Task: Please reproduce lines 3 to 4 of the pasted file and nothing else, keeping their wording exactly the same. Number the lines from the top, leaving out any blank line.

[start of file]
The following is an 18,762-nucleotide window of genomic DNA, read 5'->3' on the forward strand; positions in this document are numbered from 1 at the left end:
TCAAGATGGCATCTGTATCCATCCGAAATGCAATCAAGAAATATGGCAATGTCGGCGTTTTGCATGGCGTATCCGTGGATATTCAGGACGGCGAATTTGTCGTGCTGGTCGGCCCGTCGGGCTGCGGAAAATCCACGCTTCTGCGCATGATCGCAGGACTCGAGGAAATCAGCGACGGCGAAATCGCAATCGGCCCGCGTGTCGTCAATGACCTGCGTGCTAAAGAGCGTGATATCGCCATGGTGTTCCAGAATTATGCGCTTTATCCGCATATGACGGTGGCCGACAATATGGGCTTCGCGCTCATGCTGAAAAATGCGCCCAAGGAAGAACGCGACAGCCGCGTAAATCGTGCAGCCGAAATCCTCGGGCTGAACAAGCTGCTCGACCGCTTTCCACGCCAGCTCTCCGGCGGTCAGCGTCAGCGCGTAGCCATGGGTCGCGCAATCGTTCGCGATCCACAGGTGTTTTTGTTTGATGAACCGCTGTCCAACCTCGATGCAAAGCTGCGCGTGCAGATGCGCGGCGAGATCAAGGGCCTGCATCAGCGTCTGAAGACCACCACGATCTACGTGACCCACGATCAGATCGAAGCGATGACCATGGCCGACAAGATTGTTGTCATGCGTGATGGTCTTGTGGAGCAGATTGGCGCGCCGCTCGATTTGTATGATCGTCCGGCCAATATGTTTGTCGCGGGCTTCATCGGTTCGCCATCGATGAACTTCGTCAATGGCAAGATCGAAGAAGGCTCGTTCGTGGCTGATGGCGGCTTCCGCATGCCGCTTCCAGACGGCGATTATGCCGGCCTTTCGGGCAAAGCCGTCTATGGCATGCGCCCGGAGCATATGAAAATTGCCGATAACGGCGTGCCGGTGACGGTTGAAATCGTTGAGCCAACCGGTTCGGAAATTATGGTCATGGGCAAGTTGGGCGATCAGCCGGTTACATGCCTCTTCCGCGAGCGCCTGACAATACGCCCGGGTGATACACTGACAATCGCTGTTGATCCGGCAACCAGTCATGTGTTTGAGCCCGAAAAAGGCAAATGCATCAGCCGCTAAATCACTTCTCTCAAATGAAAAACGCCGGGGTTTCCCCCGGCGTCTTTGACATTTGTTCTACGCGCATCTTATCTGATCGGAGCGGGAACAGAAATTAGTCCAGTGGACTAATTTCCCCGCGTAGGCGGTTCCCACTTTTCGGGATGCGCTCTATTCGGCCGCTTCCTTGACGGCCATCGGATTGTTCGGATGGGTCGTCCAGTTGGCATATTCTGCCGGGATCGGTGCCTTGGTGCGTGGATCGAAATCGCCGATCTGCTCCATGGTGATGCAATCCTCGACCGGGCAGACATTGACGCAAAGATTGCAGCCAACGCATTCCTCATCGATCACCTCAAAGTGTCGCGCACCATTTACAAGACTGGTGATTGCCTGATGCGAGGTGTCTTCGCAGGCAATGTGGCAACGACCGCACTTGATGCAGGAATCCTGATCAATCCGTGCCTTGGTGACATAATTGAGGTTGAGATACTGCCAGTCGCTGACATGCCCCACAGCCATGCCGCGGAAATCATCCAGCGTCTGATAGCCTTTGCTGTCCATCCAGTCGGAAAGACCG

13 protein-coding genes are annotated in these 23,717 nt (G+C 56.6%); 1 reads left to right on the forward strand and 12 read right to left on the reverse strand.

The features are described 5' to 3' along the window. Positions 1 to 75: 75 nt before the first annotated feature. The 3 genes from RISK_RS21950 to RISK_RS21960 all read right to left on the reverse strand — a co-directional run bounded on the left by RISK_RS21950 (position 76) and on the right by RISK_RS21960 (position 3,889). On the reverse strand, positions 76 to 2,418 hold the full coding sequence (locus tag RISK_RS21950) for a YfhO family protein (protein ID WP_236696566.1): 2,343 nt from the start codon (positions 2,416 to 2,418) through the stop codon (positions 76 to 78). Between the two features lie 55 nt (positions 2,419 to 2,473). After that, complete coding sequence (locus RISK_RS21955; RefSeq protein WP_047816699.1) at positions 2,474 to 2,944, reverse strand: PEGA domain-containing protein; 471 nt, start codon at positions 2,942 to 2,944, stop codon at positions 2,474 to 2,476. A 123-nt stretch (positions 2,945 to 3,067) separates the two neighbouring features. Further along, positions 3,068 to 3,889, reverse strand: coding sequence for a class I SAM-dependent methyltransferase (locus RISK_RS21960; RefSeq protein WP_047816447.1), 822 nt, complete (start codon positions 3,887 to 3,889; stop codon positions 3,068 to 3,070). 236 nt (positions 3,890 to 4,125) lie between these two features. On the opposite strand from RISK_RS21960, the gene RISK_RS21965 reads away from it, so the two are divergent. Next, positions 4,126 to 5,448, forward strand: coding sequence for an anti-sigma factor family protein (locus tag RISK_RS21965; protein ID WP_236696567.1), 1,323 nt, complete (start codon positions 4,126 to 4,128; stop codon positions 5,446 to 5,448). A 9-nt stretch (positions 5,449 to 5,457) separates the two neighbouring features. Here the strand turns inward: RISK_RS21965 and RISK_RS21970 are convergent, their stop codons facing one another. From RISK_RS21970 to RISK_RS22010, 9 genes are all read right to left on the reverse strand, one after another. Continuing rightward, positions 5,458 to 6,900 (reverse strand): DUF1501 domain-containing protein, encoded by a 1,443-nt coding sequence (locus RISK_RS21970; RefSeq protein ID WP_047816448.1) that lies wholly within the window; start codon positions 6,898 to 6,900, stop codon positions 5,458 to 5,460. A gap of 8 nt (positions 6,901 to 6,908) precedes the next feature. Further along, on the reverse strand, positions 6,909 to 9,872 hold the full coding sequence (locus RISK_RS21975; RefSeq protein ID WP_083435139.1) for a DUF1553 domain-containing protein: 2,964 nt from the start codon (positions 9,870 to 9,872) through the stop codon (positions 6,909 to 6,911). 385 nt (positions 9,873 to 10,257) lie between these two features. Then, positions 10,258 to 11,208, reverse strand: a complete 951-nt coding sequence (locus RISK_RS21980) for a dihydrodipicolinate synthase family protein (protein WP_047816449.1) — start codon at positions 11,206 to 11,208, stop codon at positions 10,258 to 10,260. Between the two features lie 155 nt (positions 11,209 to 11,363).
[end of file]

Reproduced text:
13 protein-coding genes are annotated in these 23,717 nt (G+C 56.6%); 1 reads left to right on the forward strand and 12 read right to left on the reverse strand.

The features are described 5' to 3' along the window. Positions 1 to 75: 75 nt before the first annotated feature. The 3 genes from RISK_RS21950 to RISK_RS21960 all read right to left on the reverse strand — a co-directional run bounded on the left by RISK_RS21950 (position 76) and on the right by RISK_RS21960 (position 3,889). On the reverse strand, positions 76 to 2,418 hold the full coding sequence (locus tag RISK_RS21950) for a YfhO family protein (protein ID WP_236696566.1): 2,343 nt from the start codon (positions 2,416 to 2,418) through the stop codon (positions 76 to 78). Between the two features lie 55 nt (positions 2,419 to 2,473). After that, complete coding sequence (locus RISK_RS21955; RefSeq protein WP_047816699.1) at positions 2,474 to 2,944, reverse strand: PEGA domain-containing protein; 471 nt, start codon at positions 2,942 to 2,944, stop codon at positions 2,474 to 2,476. A 123-nt stretch (positions 2,945 to 3,067) separates the two neighbouring features. Further along, positions 3,068 to 3,889, reverse strand: coding sequence for a class I SAM-dependent methyltransferase (locus RISK_RS21960; RefSeq protein WP_047816447.1), 822 nt, complete (start codon positions 3,887 to 3,889; stop codon positions 3,068 to 3,070). 236 nt (positions 3,890 to 4,125) lie between these two features. On the opposite strand from RISK_RS21960, the gene RISK_RS21965 reads away from it, so the two are divergent. Next, positions 4,126 to 5,448, forward strand: coding sequence for an anti-sigma factor family protein (locus tag RISK_RS21965; protein ID WP_236696567.1), 1,323 nt, complete (start codon positions 4,126 to 4,128; stop codon positions 5,446 to 5,448). A 9-nt stretch (positions 5,449 to 5,457) separates the two neighbouring features. Here the strand turns inward: RISK_RS21965 and RISK_RS21970 are convergent, their stop codons facing one another. From RISK_RS21970 to RISK_RS22010, 9 genes are all read right to left on the reverse strand, one after another. Continuing rightward, positions 5,458 to 6,900 (reverse strand): DUF1501 domain-containing protein, encoded by a 1,443-nt coding sequence (locus RISK_RS21970; RefSeq protein ID WP_047816448.1) that lies wholly within the window; start codon positions 6,898 to 6,900, stop codon positions 5,458 to 5,460. A gap of 8 nt (positions 6,901 to 6,908) precedes the next feature. Further along, on the reverse strand, positions 6,909 to 9,872 hold the full coding sequence (locus RISK_RS21975; RefSeq protein ID WP_083435139.1) for a DUF1553 domain-containing protein: 2,964 nt from the start codon (positions 9,870 to 9,872) through the stop codon (positions 6,909 to 6,911). 385 nt (positions 9,873 to 10,257) lie between these two features. Then, positions 10,258 to 11,208, reverse strand: a complete 951-nt coding sequence (locus RISK_RS21980) for a dihydrodipicolinate synthase family protein (protein WP_047816449.1) — start codon at positions 11,206 to 11,208, stop codon at positions 10,258 to 10,260. Between the two features lie 155 nt (positions 11,209 to 11,363).